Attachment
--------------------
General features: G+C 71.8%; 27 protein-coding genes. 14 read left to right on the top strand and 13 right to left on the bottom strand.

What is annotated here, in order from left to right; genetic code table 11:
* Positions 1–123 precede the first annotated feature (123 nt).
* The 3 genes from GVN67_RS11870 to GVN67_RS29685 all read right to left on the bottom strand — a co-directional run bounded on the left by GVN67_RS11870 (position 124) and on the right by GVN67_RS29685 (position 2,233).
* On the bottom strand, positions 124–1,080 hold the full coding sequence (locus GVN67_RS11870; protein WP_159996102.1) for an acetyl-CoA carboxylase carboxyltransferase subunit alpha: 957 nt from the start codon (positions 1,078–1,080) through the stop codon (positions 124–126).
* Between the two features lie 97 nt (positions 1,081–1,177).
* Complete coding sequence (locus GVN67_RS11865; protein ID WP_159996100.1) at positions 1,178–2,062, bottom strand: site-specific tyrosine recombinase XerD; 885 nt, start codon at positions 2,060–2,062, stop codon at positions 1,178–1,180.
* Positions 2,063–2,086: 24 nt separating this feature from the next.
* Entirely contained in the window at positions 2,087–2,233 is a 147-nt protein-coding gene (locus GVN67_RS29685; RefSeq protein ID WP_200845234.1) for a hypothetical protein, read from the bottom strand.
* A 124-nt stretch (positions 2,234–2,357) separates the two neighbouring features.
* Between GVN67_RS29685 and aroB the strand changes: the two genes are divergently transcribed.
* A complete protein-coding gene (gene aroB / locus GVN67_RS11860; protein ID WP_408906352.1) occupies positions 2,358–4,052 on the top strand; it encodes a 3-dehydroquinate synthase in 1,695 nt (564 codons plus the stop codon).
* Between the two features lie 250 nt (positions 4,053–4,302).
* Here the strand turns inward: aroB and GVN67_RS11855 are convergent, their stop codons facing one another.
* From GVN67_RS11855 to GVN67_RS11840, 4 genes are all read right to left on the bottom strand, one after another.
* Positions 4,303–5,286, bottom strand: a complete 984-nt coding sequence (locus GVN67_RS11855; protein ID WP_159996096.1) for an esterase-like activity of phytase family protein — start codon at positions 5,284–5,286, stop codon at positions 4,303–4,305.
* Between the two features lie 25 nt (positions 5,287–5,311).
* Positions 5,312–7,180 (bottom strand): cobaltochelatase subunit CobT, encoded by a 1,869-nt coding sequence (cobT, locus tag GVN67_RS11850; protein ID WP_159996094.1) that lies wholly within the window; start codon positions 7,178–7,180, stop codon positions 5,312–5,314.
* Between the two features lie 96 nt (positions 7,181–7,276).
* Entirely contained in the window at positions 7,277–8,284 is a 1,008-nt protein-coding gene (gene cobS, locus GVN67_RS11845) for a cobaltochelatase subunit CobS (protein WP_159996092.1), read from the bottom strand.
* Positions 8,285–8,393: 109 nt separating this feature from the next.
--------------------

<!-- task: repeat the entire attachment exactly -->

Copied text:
General features: G+C 71.8%; 27 protein-coding genes. 14 read left to right on the top strand and 13 right to left on the bottom strand.

What is annotated here, in order from left to right; genetic code table 11:
* Positions 1–123 precede the first annotated feature (123 nt).
* The 3 genes from GVN67_RS11870 to GVN67_RS29685 all read right to left on the bottom strand — a co-directional run bounded on the left by GVN67_RS11870 (position 124) and on the right by GVN67_RS29685 (position 2,233).
* On the bottom strand, positions 124–1,080 hold the full coding sequence (locus GVN67_RS11870; protein WP_159996102.1) for an acetyl-CoA carboxylase carboxyltransferase subunit alpha: 957 nt from the start codon (positions 1,078–1,080) through the stop codon (positions 124–126).
* Between the two features lie 97 nt (positions 1,081–1,177).
* Complete coding sequence (locus GVN67_RS11865; protein ID WP_159996100.1) at positions 1,178–2,062, bottom strand: site-specific tyrosine recombinase XerD; 885 nt, start codon at positions 2,060–2,062, stop codon at positions 1,178–1,180.
* Positions 2,063–2,086: 24 nt separating this feature from the next.
* Entirely contained in the window at positions 2,087–2,233 is a 147-nt protein-coding gene (locus GVN67_RS29685; RefSeq protein ID WP_200845234.1) for a hypothetical protein, read from the bottom strand.
* A 124-nt stretch (positions 2,234–2,357) separates the two neighbouring features.
* Between GVN67_RS29685 and aroB the strand changes: the two genes are divergently transcribed.
* A complete protein-coding gene (gene aroB / locus GVN67_RS11860; protein ID WP_408906352.1) occupies positions 2,358–4,052 on the top strand; it encodes a 3-dehydroquinate synthase in 1,695 nt (564 codons plus the stop codon).
* Between the two features lie 250 nt (positions 4,053–4,302).
* Here the strand turns inward: aroB and GVN67_RS11855 are convergent, their stop codons facing one another.
* From GVN67_RS11855 to GVN67_RS11840, 4 genes are all read right to left on the bottom strand, one after another.
* Positions 4,303–5,286, bottom strand: a complete 984-nt coding sequence (locus GVN67_RS11855; protein ID WP_159996096.1) for an esterase-like activity of phytase family protein — start codon at positions 5,284–5,286, stop codon at positions 4,303–4,305.
* Between the two features lie 25 nt (positions 5,287–5,311).
* Positions 5,312–7,180 (bottom strand): cobaltochelatase subunit CobT, encoded by a 1,869-nt coding sequence (cobT, locus tag GVN67_RS11850; protein ID WP_159996094.1) that lies wholly within the window; start codon positions 7,178–7,180, stop codon positions 5,312–5,314.
* Between the two features lie 96 nt (positions 7,181–7,276).
* Entirely contained in the window at positions 7,277–8,284 is a 1,008-nt protein-coding gene (gene cobS, locus GVN67_RS11845) for a cobaltochelatase subunit CobS (protein WP_159996092.1), read from the bottom strand.
* Positions 8,285–8,393: 109 nt separating this feature from the next.